Dead Men Left

Wednesday, August 04, 2004


Further accounts of the abuse and torture in Guantanamo Bay have been released, including this telling detail:

Britain and the US last night faced fresh allegations of abuses after a British terror suspect said an SAS soldier had interrogated him for three hours while an American colleague pointed a gun at him and threatened to shoot him.

The allegation is contained in a new dossier detailing repeated beatings and humiliation suffered by three Britons who were captured in Afghanistan, then held in Guantánamo Bay for two years, before being released in March without charge.

Rhuhel Ahmed, one of the "Tipton Three", claims in the 115-page dossier that shortly after his capture in November 2001 he was interviewed in Afghanistan by a British interrogator who said he was from the SAS. Mr Ahmed alleges he was taken by US guards to be interrogated by the British officer in a tent. "One of the US soldiers had a gun to his head and he was told if he moved they would shoot him," the report says. The SAS officer pressed him to admit he had gone to Afghanistan to fight a holy war. Last night the Ministry of Defence said it would investigate the allegation.


The dossier also alleges complicity by Britain in their treatment. The three challenge a claim by the Foreign Office junior minister, Chris Mullin, who in the Commons said no Briton had complained of their treatment in Guantánamo. Mr Iqbal says a British embassy official took down a two-page list of alleged abuses, while the two others say they made their complaints orally. Mr Rasul says he was interrogated by British personnel up to seven times, with MI5 officers questioning the Britons repeatedly.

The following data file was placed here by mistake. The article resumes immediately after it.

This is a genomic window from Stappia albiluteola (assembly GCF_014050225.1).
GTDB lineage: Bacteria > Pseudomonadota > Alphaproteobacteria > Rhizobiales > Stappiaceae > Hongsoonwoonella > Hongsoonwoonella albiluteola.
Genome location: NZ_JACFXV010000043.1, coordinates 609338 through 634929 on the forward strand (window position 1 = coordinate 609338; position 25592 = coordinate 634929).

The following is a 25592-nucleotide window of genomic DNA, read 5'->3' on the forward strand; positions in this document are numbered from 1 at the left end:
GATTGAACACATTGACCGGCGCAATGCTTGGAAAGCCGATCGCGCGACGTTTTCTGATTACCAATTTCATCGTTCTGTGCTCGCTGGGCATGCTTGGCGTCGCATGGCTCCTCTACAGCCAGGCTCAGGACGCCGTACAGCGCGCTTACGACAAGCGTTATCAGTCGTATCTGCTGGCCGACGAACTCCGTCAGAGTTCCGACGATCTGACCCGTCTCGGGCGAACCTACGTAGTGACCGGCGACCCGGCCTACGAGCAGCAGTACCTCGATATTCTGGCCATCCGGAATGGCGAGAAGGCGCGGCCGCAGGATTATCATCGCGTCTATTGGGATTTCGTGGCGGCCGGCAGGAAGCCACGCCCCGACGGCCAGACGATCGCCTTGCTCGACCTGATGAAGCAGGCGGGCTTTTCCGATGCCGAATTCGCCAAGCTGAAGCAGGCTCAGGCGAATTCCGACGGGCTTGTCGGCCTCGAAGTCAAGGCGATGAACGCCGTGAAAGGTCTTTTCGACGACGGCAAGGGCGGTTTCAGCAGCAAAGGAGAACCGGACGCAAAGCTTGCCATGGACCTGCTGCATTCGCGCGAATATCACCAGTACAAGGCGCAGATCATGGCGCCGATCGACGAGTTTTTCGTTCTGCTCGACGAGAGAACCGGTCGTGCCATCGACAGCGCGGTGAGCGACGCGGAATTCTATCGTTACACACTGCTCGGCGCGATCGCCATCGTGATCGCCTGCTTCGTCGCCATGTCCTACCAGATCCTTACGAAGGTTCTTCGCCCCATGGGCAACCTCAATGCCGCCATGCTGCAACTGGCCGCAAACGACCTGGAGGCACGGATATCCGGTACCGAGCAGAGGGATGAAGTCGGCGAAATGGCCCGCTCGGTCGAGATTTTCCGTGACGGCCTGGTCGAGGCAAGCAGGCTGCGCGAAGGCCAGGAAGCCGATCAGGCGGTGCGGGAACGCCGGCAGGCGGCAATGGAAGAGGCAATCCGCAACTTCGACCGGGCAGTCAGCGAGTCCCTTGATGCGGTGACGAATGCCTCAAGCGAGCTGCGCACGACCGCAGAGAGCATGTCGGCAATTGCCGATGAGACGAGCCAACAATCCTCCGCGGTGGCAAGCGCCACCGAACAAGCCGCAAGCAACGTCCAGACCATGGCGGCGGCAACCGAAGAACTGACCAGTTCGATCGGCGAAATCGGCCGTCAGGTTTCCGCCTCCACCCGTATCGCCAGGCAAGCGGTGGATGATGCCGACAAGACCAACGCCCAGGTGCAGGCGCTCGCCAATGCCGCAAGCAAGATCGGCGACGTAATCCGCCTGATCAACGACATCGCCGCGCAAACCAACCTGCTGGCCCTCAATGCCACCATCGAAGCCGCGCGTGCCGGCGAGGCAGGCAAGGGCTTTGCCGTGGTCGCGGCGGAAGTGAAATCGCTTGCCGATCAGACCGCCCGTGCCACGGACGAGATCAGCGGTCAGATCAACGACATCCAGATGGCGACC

Victoria Brittain, writing in today's Guardian, adds some background on the brutal incompetence of proceedings:

Bishar al-Rawi, who is Mr Banna's close friend and translator, has lived here for 20 years, including schooling at Millfield, and has a sister and brother here who are British citizens with business interests. The two men were kidnapped by the Americans, with the connivance of the British, while they were on a business trip to Gambia to start a mobile peanut oil factory in October 2002, and taken to Afghanistan.

Mr Rawi's older brother, Wahab, a British citizen, was arrested at the same time in Banjul, but released after 27 days' interrogation, and came back to England having lost $250,000 on his failed business venture. Bishar went through about 50 interrogations in Guantánamo, including some that asked him about the very same Argos catalogue battery charger that got him arrested in the UK in 2002 as he was about to board the plane to Gambia. The British judge threw the case out then.

What is going on here when the US investigators did not know the outcome of the court case in Britain against Bishar? Or that Abu Qatada, one of the Islamic clerics who interest them so much, is in Belmarsh prison?

Nor were they, or British officials in Guantánamo, very quick to find out that, although the investigators forced the Tipton men to confess they were three men in a video of a Bin Laden rally in Afghanistan, their court, workplace and university records show they were at home when the video was shot in 2000.

And how can British intelligence officials quietly go along with the US practice of sending men like Mamdouh Habib, an Australian, to Egypt to be tortured?